Reliance Industries Limited has begun the new year with a blockbuster deal by selling 30% stake in 23 oil and gas production sharing contracts that it operates in India (including the KG D6 block) to British Petroleum (BP) for $7.2 billion, in one of the biggest ever inbound transaction in India.
The payout by BP could add up to another $1.8 billion based on exploration success that results in development of commercial discoveries. These payments and combined investment could amount to $20 billion, the company said on Monday.
The two are also forming a new equal equity joint venture for sourcing and marketing of gas in India. This joint venture will also seek to accelerate the creation of infrastructure for receiving, transporting and marketing of natural gas in India.
“The partnership will combine BP’s world-class deepwater exploration and development capabilities with Reliance’s project management and operations expertise,” the press statement said.
Mukesh Ambani, chairman and managing director of India’s most valued firm and the largest private sector company said: “This partnership combines the skills of both companies and will be focused on finding more hydrocarbons in the deep water blocks of India and significantly contribute to India’s energy security.”
Reliance Industries scrip closed with 2% gain on Monday ahead of the announcement of the deal that came post market hours. The stock has been an underperformer in the recent past and analysts believe it could be one of the stocks leading the show in the next uptrend in the market.
“By allying ourselves with Reliance, we will access the most prolific gas basin in India and secure a place in the fast growing Indian gas markets, creating a genuinely distinctive BP position,” said Robert Dudley, BP Group Chief Executive.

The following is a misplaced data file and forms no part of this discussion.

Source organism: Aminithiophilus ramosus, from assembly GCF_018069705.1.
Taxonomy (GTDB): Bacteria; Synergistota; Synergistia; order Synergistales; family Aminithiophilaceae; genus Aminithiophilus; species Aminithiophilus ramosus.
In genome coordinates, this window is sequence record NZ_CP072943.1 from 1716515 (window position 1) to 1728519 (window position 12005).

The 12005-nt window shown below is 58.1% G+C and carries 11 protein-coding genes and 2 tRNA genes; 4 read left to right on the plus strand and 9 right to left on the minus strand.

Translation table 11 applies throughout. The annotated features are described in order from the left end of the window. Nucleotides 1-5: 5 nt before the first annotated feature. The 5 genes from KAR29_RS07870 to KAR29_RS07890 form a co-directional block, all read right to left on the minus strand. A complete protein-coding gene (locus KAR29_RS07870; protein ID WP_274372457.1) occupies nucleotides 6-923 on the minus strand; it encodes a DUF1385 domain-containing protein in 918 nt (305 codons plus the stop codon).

The 23 oil and gas blocks together cover approximately 270,000 square kilometres. Reliance will continue to be the operator under the production sharing contracts, whose blocks lie in water depths ranging from 400 to over 3,000 metres. These currently produce about 1.8 billion cubic feet of gas per day (bcf/d), over 30% of India’s total consumption, and over 40% of India’s total production.
“This partnership meets BP’s strategy of forming alliances with strong national partners, taking material positions in significant hydrocarbon basins and increasing our exposure to growing energy markets,” said Carl-Henric Svanberg, Chairman of BP.
This deal comes close on the heels of a large but controversial deal struck by BP in Russia where it is forming a new partnership with Rosneft for joint development of energy resources in the Arctic through a share swap transaction. BP also has a separate joint venture with another Russian energy firm TNK.
The British energy giant has been quick to pick up pieces even as it is still recovering from a large oil spill in the Gulf of Mexico that cost it billions of dollars.
However, this is not the first venture of BP and Reliance. The two have been working together since December 2008 on the D-17 deepwater block in the KG basin on the east coast of India. BP owns 50% stake and operates the block with Reliance holding the remaining stake.
Besides the KG basic BP also has other exposure in India through public listed Castrol India Limited, a market leader in the retail automotive lubricant business, including car engine oils, premium 4-stroke motorcycle oils and multi-grade diesel engine oils. Castrol India also operates in the industrial and marine lubricants markets.
BP also has a separate joint venture with Tatas under Tata BP Solar since 1989. It is a leader in the Indian solar energy market, manufacturing solar cells, solar PV modules and systems.
What could be attracting BP into India is the robust growth in the market. According to BP’s Energy Outlook 2030, energy consumption in India has grown by 190% over the past 20 years and is likely to grow by 115% over the next 20 years, a rate of over 4% per annum.
Gas is expected to be the fastest growing fossil fuel, with demand growing at a rate of nearly 5% a year between over the next 20 years. It is estimated India’s gas consumption was at 6.1 bcf/d in 2010 (comprising 4.9 bcf/d production plus 1.2 bcf/d LNG imports) and projected to grow to 12.5 bcf/d in 2025, and exceed 15 bcf/d in 2030.